One of my favorite things about the rapid evolution of technology is the sheer amount of crap it has eliminated from my life. My cell phone, for example, is a hyperfunctional device that offers me a wealth of resources above and beyond those of the first phone line I ever paid for. In addition to the telephone service, it stores my contacts, allows me to access my home computer files, and grants me access to the Internet. I have no need for the single-purpose land line. Essentially, it is a cool little computer I can keep in my pocket that indulges me on those rare occasions when I want (or need) to hear the voice of another living being. Spotify has kept me from having having to access a locally stored mp3 and has effectively rendered CDs (in my life, anyway) obsolete. And, although we have had our problems, Netflix has done the same thing to DVDs.
I am glad that I no longer have any reason to pay for cable. For me, it is a huge waste of money. I rarely watch television and, when I do, my tastes seldom align with whatever is available for viewing. Netflix streaming, on the other hand, is there when I need it and is significantly cheaper. It is a service I like.
That said, there is one very obvious advantage that cable (or any kind of television programming, really) has over Netflix: mindless, middle of the night channel flipping. I will confess, I don’t care for the process myself. And it is a process. I’ve never enjoyed being simultaneously bored, lazy, and unable to sleep. All the times in my life that I’ve done this, I’ve been looking for that perfect something. And it’s easier to find that something with cable. When using Netflix, there is a lot of effort involved when choosing something to watch. From the interface on your TV, you have to search for something (or browse a limited selection of suggested content), and then wait for it to buffer before you can decide it’s garbage and move on to the next thing. Cable, on the other hand, is instantaneous and easy- press a button and it’s gone.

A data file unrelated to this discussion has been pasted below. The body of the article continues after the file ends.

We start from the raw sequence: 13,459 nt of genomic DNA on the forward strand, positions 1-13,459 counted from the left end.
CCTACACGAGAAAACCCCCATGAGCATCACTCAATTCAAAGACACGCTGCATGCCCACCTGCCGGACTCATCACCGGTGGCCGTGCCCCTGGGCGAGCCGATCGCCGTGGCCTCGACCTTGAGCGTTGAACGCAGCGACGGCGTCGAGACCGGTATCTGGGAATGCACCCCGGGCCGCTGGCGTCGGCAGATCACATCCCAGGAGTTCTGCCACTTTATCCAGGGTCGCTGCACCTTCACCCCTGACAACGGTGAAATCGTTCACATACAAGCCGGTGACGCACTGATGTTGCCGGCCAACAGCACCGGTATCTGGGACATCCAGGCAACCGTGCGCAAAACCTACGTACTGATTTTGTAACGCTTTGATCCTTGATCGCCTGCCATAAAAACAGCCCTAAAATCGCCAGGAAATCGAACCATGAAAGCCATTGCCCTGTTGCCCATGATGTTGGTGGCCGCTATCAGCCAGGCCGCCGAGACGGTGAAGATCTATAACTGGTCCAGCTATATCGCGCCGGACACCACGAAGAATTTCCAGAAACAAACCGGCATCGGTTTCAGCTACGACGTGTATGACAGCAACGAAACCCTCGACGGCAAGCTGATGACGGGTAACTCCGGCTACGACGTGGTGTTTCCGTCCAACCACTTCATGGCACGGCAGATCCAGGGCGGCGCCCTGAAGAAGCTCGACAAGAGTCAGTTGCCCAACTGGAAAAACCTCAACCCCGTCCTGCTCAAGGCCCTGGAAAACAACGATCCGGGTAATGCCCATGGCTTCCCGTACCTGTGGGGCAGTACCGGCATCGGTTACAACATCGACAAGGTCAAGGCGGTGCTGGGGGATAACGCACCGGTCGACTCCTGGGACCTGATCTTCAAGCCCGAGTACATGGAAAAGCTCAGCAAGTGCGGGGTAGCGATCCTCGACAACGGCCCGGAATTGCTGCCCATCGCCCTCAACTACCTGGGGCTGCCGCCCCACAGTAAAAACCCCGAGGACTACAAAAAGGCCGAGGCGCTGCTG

I am writing this as I watch Spaced, a show I took a chance on a few weeks ago. I don’t know that I’ve ever told anyone I watch it. In its way, my viewing of it is too sacred for that. Allow me to explain.
There is a special relationship between us and the television shows we watch alone in the middle of the night. In my case, they don’t typically reflect the taste and identity I project in the harsh light of day. Back when I had cable, my middle of the night obsessions included News Radio, Happy Days, and some show I never knew the name of that involved following a specific set of high school kids through their daily lives with a lot of Bouncing Souls on the soundtrack. All of these shows were exclusive to the late night line up at the times I viewed them. And, once discovered, I looked forward to watching them every night, often at the expense of sleep. I’d show up bleary-eyed to my first hour trig class not because I’d been out drinking and fornicating all night, but because I’d watched Richie Cunningham trying to talk to girls at Al’s.
You can’t talk to other people about these shows. I can’t show up to work on Monday morning and carry on about what happened on the most recent episode of Spaced. No one could possibly care. For one, it’s a somewhat obscure British show. For two, it’s old.
And that’s kind of cool. If we’re doing it right, our late night viewing habits are distinctly us. We’re not being pressured by the sway of timeliness or popularity. We’re not watching something to stay in the loop. Instead, we’re communing with a relatively low brow art form on our own terms. I don’t really know what Spaced is about. There are some slackers doing things. There are a lot of nerdy references I don’t get. It may be a really smart show. But if it is, that is lost on me.
There is something about my sleepy brain that makes me enjoy it. I sit here, I giggle, and my mind wanders. The show has given me many ideas that relate to my writing and my work. I think it has to do with the lack of pressure, my willingness to allow my mind to go where it needs to, and the creative energy that went into making the show. It’s pretty amazing.
Does any of that make any sense? If not, I apologize. I’m only half paying attention. Tim just lost Daisy’s dog.
I feel this sense of wonderment that I found this show without flipping through channels. I wonder if the act of flipping itself is irrelevant. Do these shows just find us when we need them to? It’s a comforting thought.
Or maybe I just need to go to sleep.